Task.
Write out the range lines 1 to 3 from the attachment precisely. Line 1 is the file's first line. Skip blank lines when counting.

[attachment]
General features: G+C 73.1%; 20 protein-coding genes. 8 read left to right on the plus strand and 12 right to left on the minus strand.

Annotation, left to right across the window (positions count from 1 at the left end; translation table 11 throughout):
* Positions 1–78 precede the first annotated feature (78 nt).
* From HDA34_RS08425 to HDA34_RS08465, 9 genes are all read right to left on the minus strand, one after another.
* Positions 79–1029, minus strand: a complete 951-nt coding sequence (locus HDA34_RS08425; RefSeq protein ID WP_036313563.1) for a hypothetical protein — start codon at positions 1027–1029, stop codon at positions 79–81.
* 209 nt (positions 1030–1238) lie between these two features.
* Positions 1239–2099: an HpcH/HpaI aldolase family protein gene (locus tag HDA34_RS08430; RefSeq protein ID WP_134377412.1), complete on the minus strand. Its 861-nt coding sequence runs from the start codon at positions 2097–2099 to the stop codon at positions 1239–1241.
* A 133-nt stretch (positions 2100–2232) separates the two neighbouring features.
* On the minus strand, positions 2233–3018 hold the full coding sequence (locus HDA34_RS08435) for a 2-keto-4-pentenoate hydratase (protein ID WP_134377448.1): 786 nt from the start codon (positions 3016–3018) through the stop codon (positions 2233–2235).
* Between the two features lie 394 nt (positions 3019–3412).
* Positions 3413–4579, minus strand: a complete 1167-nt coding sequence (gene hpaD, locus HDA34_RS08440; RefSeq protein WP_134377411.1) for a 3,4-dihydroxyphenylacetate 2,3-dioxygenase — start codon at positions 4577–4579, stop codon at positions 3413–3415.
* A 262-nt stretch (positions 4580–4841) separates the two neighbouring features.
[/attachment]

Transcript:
General features: G+C 73.1%; 20 protein-coding genes. 8 read left to right on the plus strand and 12 right to left on the minus strand.

Annotation, left to right across the window (positions count from 1 at the left end; translation table 11 throughout):
* Positions 1–78 precede the first annotated feature (78 nt).